Furthermore, Liz added, the costs per month of manually managing tax compliance for small-medium size businesses can approach as much as $14k/month, and even then, those businesses might get flagged for an audit.

The top benefits of automation, said Liz, include:

  • 77% increased confidence with sales and use tax accuracy
  • 75% improved tax compliance reporting
  • 56% minimized resources dedicated to tax calculations and filing
  • 48% peace of mind

And how to choose the right automation solution? “What is the environment you’re operating in today, what kind of tax support do you need, and where are you going? Ensure that the solution you pick covers you for today and tomorrow,” urged Liz. She recommended exploring the following:

  • Reassess your tax obligations by determining where you have nexus
  • Automate the registration process for any new jurisdictions
  • Then, expand your automation by integrating the automation software you’ve chosen with your existing system. Finally, train your staff so they are equipped to handle the complexities of tax compliance, even with automation.

 

If you want to discover how tax automation simplifies tax requirements while enabling growth and positive customer experiences, watch Liz’s full session here.

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Eiko Van Hettinga, co-founder and managing director of 7Learnings, had additional optimizations recommendations to add in his session “Pricing Optimization for eCommerce.”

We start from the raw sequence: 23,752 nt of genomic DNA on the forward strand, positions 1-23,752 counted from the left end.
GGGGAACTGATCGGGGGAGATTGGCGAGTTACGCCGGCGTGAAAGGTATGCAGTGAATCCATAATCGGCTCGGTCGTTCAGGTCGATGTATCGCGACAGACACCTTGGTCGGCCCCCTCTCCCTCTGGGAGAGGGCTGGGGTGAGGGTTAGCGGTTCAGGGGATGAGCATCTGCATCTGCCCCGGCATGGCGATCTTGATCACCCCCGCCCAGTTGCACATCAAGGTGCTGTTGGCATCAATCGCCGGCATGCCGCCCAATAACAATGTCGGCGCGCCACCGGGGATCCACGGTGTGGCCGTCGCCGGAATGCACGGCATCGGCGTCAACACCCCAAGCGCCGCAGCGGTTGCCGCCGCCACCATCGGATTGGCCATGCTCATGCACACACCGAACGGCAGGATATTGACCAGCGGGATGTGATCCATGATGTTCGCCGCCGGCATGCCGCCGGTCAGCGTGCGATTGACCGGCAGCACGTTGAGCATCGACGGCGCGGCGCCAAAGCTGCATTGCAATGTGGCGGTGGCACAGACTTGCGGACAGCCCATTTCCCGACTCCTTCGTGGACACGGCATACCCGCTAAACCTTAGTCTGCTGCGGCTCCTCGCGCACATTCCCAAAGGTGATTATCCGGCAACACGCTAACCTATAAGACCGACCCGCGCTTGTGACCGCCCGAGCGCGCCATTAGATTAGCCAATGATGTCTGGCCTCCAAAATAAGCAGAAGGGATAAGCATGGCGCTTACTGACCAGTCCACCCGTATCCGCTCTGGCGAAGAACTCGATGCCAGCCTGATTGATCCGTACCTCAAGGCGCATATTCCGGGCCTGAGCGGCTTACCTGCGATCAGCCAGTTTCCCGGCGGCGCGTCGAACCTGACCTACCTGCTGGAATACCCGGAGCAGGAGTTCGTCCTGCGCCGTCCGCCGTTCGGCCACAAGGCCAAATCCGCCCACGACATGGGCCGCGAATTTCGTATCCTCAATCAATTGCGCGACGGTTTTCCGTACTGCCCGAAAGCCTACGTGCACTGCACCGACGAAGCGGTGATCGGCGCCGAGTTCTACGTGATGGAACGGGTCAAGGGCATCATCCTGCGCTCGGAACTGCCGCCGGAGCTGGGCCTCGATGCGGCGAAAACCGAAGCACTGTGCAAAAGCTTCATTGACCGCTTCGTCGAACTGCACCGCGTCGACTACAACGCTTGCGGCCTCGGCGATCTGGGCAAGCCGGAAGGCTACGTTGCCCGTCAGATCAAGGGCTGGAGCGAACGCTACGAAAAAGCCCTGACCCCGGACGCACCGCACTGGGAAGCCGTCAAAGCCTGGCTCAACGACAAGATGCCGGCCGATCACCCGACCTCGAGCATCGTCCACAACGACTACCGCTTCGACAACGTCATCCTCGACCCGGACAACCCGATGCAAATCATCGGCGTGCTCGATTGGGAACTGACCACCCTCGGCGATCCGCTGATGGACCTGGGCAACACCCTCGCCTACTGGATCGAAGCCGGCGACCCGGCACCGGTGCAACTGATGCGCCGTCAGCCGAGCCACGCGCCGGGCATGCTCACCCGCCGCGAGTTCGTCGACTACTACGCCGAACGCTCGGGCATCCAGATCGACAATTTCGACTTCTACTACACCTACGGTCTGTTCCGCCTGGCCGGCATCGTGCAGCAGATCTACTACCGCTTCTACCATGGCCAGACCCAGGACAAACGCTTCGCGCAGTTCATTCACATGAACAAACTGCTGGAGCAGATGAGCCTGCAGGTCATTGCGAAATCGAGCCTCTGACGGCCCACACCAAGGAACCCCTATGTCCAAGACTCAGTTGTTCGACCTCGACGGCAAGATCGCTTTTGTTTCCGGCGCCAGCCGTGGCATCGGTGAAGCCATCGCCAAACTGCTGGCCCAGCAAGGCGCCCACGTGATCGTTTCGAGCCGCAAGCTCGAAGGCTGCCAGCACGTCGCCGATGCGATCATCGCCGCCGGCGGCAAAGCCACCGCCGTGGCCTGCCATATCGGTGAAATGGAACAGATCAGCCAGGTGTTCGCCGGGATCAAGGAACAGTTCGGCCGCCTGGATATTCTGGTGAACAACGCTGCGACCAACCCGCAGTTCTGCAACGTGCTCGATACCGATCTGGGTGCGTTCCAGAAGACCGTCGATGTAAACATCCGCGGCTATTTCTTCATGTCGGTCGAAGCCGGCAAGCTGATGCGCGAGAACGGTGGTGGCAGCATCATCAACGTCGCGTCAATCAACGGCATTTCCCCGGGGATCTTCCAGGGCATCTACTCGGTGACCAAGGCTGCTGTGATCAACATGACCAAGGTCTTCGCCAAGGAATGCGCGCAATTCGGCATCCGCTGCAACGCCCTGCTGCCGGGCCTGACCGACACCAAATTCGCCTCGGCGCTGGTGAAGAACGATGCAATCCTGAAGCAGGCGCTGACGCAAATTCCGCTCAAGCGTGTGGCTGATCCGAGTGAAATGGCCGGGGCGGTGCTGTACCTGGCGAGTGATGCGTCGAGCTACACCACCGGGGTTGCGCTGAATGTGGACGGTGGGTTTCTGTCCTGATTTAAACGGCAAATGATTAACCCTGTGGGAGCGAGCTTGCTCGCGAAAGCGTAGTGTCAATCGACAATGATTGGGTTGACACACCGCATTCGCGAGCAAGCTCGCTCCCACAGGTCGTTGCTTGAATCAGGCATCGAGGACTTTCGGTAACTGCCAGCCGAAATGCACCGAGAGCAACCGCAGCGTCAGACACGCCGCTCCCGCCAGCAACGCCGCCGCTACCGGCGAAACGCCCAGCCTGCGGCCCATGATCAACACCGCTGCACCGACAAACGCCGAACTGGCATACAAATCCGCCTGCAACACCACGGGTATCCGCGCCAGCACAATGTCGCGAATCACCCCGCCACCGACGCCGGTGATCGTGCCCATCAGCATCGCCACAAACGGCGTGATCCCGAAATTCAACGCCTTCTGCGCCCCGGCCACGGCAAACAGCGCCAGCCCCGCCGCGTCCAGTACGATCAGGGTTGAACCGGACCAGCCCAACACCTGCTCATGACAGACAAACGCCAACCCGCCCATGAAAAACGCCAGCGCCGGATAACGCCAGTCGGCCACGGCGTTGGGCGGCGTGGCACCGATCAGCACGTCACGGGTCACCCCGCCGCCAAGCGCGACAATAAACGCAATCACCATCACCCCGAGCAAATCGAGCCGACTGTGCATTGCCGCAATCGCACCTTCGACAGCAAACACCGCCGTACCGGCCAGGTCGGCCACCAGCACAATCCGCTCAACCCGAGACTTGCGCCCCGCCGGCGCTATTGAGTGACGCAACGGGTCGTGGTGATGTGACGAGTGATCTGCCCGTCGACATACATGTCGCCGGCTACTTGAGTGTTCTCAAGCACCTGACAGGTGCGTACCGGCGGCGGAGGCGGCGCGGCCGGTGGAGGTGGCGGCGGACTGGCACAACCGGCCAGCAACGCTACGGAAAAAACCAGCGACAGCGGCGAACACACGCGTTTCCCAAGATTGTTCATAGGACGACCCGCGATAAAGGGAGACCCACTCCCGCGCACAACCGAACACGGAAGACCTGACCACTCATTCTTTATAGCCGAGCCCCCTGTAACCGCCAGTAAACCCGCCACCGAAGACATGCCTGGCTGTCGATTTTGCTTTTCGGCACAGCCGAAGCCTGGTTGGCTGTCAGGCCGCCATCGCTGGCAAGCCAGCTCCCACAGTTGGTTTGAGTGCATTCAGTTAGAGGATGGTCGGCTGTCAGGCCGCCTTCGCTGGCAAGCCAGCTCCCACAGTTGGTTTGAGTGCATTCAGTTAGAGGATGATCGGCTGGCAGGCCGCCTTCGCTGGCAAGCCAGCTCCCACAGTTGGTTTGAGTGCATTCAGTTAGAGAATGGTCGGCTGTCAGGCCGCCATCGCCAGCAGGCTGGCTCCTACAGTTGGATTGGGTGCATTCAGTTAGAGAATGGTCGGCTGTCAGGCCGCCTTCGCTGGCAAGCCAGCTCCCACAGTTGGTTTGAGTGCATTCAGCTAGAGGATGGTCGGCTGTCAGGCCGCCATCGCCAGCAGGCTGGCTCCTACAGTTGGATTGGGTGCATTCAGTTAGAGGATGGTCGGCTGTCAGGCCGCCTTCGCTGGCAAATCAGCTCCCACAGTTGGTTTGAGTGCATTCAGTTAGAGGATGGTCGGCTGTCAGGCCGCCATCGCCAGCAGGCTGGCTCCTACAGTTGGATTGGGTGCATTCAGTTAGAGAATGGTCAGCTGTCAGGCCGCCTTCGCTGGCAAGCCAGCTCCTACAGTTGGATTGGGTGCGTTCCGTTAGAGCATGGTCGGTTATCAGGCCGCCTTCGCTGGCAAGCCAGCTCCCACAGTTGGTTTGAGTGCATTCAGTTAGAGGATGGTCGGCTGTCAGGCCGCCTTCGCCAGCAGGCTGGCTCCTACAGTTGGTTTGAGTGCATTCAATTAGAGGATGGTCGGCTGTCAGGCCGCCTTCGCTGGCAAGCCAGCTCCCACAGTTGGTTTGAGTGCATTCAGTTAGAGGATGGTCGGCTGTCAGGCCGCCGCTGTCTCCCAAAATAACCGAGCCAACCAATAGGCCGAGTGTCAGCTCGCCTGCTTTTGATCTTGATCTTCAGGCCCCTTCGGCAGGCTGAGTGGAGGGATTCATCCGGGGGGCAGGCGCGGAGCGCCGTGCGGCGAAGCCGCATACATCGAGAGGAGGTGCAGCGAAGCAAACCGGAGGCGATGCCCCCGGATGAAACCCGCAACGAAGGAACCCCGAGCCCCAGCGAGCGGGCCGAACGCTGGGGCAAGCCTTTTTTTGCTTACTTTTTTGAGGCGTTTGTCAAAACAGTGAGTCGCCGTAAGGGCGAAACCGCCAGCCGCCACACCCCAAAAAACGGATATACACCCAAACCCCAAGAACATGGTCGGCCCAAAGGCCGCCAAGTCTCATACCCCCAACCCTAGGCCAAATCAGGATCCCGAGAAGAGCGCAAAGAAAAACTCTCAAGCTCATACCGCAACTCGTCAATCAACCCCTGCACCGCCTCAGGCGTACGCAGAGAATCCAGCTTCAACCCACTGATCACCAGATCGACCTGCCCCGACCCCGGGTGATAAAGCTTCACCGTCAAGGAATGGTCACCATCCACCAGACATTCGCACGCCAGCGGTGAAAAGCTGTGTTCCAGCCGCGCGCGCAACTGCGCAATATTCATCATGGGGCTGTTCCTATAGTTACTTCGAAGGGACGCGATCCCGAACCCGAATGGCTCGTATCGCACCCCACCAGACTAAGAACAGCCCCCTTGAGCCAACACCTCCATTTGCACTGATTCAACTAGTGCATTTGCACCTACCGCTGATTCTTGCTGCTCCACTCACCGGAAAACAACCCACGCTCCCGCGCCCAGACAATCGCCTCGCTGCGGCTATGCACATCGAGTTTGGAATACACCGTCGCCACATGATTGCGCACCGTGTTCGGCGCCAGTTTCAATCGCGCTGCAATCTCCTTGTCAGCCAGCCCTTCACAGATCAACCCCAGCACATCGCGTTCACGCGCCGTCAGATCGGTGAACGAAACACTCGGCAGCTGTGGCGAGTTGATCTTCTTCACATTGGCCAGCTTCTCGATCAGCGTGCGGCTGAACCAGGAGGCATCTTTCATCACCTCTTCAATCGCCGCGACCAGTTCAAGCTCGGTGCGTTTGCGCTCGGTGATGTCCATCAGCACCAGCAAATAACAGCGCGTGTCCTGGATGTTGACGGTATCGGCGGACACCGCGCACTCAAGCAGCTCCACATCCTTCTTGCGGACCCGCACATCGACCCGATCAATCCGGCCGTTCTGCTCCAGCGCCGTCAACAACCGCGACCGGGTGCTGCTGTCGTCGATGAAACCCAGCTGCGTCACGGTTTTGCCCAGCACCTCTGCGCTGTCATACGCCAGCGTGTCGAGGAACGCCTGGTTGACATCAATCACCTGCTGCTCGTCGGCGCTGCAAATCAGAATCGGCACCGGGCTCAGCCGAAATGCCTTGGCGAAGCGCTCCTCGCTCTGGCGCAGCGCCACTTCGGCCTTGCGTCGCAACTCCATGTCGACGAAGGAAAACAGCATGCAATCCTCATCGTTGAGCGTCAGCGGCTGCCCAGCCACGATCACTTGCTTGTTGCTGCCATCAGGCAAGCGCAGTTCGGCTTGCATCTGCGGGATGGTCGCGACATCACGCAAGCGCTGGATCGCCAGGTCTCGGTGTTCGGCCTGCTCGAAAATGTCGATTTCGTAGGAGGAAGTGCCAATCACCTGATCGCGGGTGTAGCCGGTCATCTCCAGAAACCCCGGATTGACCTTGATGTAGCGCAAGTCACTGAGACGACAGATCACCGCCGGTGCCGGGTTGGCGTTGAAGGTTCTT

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Eiko covered three main topics in his presentation: 

Why should you invest in automatic price optimization technology?

Pricing is the most important lever with the highest impact on your profits,” Eiko emphasized. “The rule of thumb is that if you get 1% better at pricing you’ll drive a 6% bottom line, and I think that’s not even the high estimate.

Rising complexity in online retail increases the need for automation and optimization, Eiko added, including but not limited to:

  • Competition
  • Channels
  • Logistical costs
  • Assortment size
  • Inflation
  • Supply chain restraints

 

Eiko continued by saying that carrying this out manually would be exceedingly difficult for most businesses. “Technology has changed a lot, and AI has had a huge impact on optimization, especially because it’s more available and the data maturity of companies has increased.” According to Gartner, he added, price optimization has the highest business value and feasibility of all AI use cases in retail.

 

What’s the next generation of technology?